Mike Osterholm talks foodborne illness, recent outbreaks
Elanco acknowledges herewith the author of this video as the creator and the publisher as the copyright owner of the content therein: © University of Minnesota (2010)
The threat of Salmonella infections has existed for more than a century as it is one of the most widely spread food-borne zoonoses, infecting millions of people, and killing thousands, worldwide (Majowicz et al, 2010).
Poultry meat and egg are the main source of contamination. According to several manuscripts from the World Health Organization, describing the prevalence data from more than 40 countries, Salmonella Enteritidis is the most common serotype worldwide followed by Salmonella Typhimurium (Hendriksen et al, 2011).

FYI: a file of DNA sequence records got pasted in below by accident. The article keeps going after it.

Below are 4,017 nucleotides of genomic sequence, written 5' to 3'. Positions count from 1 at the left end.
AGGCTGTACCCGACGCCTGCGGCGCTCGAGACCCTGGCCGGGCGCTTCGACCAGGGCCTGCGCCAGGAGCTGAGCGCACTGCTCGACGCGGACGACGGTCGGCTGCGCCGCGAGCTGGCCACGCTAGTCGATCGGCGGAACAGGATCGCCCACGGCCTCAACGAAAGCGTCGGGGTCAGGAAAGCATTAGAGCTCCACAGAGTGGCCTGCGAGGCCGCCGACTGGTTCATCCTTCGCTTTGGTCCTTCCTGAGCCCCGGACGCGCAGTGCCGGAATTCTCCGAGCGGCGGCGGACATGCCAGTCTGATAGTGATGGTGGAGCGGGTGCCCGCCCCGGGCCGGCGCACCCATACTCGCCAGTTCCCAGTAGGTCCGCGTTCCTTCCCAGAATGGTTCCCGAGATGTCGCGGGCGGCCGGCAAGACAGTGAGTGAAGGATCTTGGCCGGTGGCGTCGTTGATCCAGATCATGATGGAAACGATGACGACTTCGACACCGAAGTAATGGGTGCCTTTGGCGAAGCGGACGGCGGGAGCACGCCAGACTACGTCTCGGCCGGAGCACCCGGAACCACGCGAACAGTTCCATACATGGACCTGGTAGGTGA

Determining the number of Salmonella-positive eggs begins with an estimate of the proportion of flocks that is Salmonella-positive. A Salmonella-infected flock is defined as having one positive Salmonella sample and is therefore assumed to have at least one Salmonella-positive hen. Epidemiological studies consider the assessment of all the elements within the supply chain, including the Salmonella determination of infected meat at slaughterhouse level (Pui et al, 2011).